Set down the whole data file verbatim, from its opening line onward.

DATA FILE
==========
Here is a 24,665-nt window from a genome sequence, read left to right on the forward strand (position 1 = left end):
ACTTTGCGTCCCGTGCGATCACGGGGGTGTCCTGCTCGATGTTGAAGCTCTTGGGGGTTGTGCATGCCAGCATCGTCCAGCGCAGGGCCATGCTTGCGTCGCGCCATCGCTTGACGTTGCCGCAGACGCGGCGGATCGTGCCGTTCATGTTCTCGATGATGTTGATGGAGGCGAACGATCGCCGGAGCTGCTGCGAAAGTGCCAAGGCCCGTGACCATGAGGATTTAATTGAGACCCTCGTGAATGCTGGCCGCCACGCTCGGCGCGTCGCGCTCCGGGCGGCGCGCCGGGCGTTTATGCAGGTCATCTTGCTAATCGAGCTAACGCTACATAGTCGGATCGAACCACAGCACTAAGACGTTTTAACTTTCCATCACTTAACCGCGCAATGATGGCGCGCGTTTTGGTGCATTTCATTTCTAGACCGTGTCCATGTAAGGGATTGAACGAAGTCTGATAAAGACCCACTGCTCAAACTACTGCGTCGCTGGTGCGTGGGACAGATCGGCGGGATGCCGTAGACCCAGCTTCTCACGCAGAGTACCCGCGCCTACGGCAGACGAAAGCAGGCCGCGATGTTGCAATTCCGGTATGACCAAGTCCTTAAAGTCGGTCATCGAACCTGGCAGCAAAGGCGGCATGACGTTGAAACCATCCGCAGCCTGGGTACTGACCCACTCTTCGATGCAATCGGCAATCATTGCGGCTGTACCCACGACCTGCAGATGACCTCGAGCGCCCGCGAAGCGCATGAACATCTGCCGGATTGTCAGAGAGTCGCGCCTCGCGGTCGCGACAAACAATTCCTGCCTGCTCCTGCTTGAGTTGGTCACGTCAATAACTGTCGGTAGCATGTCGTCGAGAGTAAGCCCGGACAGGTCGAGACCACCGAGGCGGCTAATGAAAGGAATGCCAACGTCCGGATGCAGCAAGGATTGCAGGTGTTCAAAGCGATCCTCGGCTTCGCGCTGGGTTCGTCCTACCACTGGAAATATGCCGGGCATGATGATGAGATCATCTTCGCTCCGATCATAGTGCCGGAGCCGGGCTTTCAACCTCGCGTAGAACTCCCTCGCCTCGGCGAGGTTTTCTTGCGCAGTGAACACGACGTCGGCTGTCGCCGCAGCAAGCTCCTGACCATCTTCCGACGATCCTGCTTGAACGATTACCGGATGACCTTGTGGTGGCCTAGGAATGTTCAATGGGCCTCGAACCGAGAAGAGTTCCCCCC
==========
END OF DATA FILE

Here is a 24,665-nt window from a genome sequence, read left to right on the forward strand (position 1 = left end):
ACTTTGCGTCCCGTGCGATCACGGGGGTGTCCTGCTCGATGTTGAAGCTCTTGGGGGTTGTGCATGCCAGCATCGTCCAGCGCAGGGCCATGCTTGCGTCGCGCCATCGCTTGACGTTGCCGCAGACGCGGCGGATCGTGCCGTTCATGTTCTCGATGATGTTGATGGAGGCGAACGATCGCCGGAGCTGCTGCGAAAGTGCCAAGGCCCGTGACCATGAGGATTTAATTGAGACCCTCGTGAATGCTGGCCGCCACGCTCGGCGCGTCGCGCTCCGGGCGGCGCGCCGGGCGTTTATGCAGGTCATCTTGCTAATCGAGCTAACGCTACATAGTCGGATCGAACCACAGCACTAAGACGTTTTAACTTTCCATCACTTAACCGCGCAATGATGGCGCGCGTTTTGGTGCATTTCATTTCTAGACCGTGTCCATGTAAGGGATTGAACGAAGTCTGATAAAGACCCACTGCTCAAACTACTGCGTCGCTGGTGCGTGGGACAGATCGGCGGGATGCCGTAGACCCAGCTTCTCACGCAGAGTACCCGCGCCTACGGCAGACGAAAGCAGGCCGCGATGTTGCAATTCCGGTATGACCAAGTCCTTAAAGTCGGTCATCGAACCTGGCAGCAAAGGCGGCATGACGTTGAAACCATCCGCAGCCTGGGTACTGACCCACTCTTCGATGCAATCGGCAATCATTGCGGCTGTACCCACGACCTGCAGATGACCTCGAGCGCCCGCGAAGCGCATGAACATCTGCCGGATTGTCAGAGAGTCGCGCCTCGCGGTCGCGACAAACAATTCCTGCCTGCTCCTGCTTGAGTTGGTCACGTCAATAACTGTCGGTAGCATGTCGTCGAGAGTAAGCCCGGACAGGTCGAGACCACCGAGGCGGCTAATGAAAGGAATGCCAACGTCCGGATGCAGCAAGGATTGCAGGTGTTCAAAGCGATCCTCGGCTTCGCGCTGGGTTCGTCCTACCACTGGAAATATGCCGGGCATGATGATGAGATCATCTTCGCTCCGATCATAGTGCCGGAGCCGGGCTTTCAACCTCGCGTAGAACTCCCTCGCCTCGGCGAGGTTTTCTTGCGCAGTGAACACGACGTCGGCTGTCGCCGCAGCAAGCTCCTGACCATCTTCCGACGATCCTGCTTGAACGATTACCGGATGACCTTGTGGTGGCCTAGGAATGTTCAATGGGCCTCGAACCGAGAAGAGTTCCCCCC